Credit card usage has skyrocketed to meet daily financial needs and many users wonder how to transfer money from credit card to bank account instantly. Most of these people use their credit cards to make bill payments, shop, and for other utility needs. Many look for cheap ways to transfer their money to a bank account or a debit card that they can withdraw as cash.

Note : The purpose of writing this article is to help users understand the pros and cons of transferring money from credit cards for their needs. We do not encourage misuse and mismanagement of credit.

Here are some ways that you can transfer money from credit card to bank account:

Transfer money using a wallet

There are a lot of wallets in the market today that allow you to transfer money from credit cards to wallets for a range of fees (Free to 2%). While apps like PayZapp charge 0% fee, PayTM charges 2% for adding money into the wallet through credit cards. Many wallets recently added the fee after a trend of people rotating cash using credit cards.

Use apps that help you replace cash payments

Startups like PayDeck allow you to make transfers to bank accounts. People can use this tool to make direct payments using their credit card for rental payments, school fees, professional payments, etc where credit cards were not traditionally accepted. Although, technically, one can send money to their own account using apps like PayDeck, it is best avoided since your credit card issuing bank may deem this cash advance and charge the hefty cash advance fees on your account.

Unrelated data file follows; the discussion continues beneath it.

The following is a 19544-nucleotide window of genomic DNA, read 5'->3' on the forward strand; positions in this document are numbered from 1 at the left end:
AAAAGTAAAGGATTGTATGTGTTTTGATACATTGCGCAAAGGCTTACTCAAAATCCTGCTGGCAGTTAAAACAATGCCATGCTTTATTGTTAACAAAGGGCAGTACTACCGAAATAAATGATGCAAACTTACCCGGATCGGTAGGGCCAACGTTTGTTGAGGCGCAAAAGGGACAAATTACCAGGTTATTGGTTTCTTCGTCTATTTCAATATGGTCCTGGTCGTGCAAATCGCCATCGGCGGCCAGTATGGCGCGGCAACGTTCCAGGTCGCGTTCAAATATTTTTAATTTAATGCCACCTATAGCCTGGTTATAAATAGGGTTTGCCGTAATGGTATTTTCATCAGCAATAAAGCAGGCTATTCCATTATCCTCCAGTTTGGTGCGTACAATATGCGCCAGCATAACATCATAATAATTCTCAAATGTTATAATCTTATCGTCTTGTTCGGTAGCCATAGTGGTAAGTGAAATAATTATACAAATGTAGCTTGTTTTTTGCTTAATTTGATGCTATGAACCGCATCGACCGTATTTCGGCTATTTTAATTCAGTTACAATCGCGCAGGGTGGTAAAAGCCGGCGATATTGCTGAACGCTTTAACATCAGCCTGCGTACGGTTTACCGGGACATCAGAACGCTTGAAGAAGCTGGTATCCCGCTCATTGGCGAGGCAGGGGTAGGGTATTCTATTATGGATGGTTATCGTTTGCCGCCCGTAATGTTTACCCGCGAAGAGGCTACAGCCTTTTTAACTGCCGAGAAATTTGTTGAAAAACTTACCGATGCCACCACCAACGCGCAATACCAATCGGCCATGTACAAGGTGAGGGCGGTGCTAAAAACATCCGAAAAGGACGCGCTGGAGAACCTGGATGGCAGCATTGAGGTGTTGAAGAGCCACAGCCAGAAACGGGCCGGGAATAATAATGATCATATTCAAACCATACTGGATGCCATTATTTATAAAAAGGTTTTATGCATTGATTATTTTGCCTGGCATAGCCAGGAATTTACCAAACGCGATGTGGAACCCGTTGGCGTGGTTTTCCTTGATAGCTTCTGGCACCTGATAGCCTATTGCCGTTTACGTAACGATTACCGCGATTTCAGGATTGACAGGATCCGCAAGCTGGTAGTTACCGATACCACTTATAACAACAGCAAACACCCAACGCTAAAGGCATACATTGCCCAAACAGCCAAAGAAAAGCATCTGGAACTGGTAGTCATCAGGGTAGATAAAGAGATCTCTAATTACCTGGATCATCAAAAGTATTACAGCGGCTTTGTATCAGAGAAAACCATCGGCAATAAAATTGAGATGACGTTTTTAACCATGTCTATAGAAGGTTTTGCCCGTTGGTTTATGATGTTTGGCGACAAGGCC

Make a cash advance from your credit card

The most expensive way to take out cash from your credit card is by withdrawing cash from your credit card at an ATM. Below are the fees you will have to incur:

  1. Cash Advance Fee: A cash advance fee  is charged by the credit card issuer anytime a withdrawal is made at an ATM. Even if your ATM says a withdrawal might be free, the card issuer charges you for making a cash advance on a credit card.
  2. Cash Advance APR: Banks will continue to charge the interest APR on top of the cash advance fee.
  3. APR Additional charge: Some banks also levy an interest immediately from the date of withdrawal as opposed to the billing date. The billing date is the start of interest period for non-withdrawal credit card charges.

Cash advances are not recommended unless there is an unavoidable emergency. A personal loan is a better option in most circumstances. The fees and charges on credit cards are very high and add up quickly if bills are not paid on time.

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